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Verizon finds nearly all cyber-threats are made up of nine 'patterns'

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Verizon has found that nine basic patterns make up almost all cyber-threats

A study by US telco Verizon has found that nine basic "patterns" make up 92% of Internet security threats.

Furthermore, almost three-quarters of threats (72%) in any given industry are made up of three basic patterns. The study analyzed 100,000 security incidents that took place over the past 10 years.

The 2014 Data Breach Investigations Report identifies the nine main threat types to businesses as user errors (such as sending an email to the wrong person), malware aimed at gaining control of systems, insider / privilege misuse, physical theft / loss, Web app attacks, denial of service attacks, cyber-espionage, point-of-sale intrusions and payment card skimming.

Misused credentials

The report found that the use of stolen or misused credentials is the top way to gain access to information and that two-thirds of breaches exploit weak or stolen passwords. It also found that distributed denial of service attacks (DDoS) have grown stronger year-over-year for the past three years.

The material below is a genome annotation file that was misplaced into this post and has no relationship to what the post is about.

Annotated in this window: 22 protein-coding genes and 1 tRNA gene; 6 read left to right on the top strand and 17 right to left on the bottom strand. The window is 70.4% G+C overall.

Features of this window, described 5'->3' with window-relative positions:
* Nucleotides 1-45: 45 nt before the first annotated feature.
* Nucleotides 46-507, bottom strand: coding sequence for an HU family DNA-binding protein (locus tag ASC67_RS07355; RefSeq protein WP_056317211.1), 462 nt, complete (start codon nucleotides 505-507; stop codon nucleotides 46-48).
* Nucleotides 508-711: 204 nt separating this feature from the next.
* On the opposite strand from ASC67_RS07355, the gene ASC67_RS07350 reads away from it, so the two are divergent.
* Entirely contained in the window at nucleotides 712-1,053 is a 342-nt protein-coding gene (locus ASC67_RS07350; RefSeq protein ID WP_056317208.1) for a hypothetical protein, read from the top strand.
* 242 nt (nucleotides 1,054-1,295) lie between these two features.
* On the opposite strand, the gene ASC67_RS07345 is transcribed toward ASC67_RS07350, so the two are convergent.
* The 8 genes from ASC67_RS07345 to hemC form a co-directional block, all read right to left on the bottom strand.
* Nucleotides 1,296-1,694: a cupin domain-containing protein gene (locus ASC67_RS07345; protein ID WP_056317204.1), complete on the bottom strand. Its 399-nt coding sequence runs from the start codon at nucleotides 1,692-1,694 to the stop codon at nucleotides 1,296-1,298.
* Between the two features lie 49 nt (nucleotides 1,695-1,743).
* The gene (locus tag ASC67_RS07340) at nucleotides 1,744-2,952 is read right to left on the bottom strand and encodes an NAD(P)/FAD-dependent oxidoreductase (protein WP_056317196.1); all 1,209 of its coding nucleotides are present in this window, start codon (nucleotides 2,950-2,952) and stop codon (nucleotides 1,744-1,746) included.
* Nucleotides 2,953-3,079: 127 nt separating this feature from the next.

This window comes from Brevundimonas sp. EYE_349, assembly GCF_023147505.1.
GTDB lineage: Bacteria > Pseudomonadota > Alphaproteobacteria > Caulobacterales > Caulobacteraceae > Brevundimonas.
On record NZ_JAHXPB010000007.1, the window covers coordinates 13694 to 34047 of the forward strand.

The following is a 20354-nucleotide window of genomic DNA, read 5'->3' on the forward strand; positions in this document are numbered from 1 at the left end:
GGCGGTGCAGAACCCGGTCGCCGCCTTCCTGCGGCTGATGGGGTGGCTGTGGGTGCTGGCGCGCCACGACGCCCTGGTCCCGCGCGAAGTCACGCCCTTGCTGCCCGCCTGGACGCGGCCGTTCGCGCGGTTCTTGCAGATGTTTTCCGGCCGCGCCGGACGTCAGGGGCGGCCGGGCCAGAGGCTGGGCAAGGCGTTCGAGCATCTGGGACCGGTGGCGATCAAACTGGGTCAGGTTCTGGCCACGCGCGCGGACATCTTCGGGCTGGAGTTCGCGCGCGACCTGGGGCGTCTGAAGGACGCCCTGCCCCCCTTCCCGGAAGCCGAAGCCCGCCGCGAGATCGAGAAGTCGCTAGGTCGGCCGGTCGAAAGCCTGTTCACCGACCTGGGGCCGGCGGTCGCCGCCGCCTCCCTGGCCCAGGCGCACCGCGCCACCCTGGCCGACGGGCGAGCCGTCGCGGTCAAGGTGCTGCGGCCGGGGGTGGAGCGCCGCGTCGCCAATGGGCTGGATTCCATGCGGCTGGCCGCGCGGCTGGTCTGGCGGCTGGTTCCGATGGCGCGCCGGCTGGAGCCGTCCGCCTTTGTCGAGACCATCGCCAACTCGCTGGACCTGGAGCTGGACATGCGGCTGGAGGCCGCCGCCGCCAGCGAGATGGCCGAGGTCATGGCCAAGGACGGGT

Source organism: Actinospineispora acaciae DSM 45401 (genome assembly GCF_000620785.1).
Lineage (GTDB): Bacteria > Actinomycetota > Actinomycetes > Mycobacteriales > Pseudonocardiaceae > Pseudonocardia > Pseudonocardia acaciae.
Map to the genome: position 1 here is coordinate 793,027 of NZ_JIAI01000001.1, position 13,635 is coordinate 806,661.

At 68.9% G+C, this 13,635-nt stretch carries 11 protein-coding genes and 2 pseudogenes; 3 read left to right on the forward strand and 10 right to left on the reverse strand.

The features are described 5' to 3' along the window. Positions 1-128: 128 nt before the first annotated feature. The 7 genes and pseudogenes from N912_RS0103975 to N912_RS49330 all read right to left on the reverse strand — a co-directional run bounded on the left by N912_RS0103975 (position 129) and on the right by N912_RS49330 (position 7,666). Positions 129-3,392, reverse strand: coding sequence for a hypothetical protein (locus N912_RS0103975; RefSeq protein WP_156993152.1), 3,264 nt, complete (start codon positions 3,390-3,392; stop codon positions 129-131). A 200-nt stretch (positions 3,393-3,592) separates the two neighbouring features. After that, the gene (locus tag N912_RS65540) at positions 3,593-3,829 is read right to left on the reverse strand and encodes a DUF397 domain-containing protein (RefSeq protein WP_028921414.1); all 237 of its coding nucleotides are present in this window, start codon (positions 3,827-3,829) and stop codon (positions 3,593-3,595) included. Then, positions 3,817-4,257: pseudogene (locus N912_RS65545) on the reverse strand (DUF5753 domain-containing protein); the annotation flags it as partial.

Wade Baker, principal author of the Data Breach Investigations Report series, stressed that the report showed no organization is immune from a data breach and that the increasing difficulty in identifying attacks is compounding the issue.

"After analyzing 10 years of data, we realize most organizations cannot keep up with cybercrime - and the bad guys are winning," said Baker. "But by applying big data analytics to security risk management, we can begin to bend the curve and combat cyber-crime more effectively and strategically."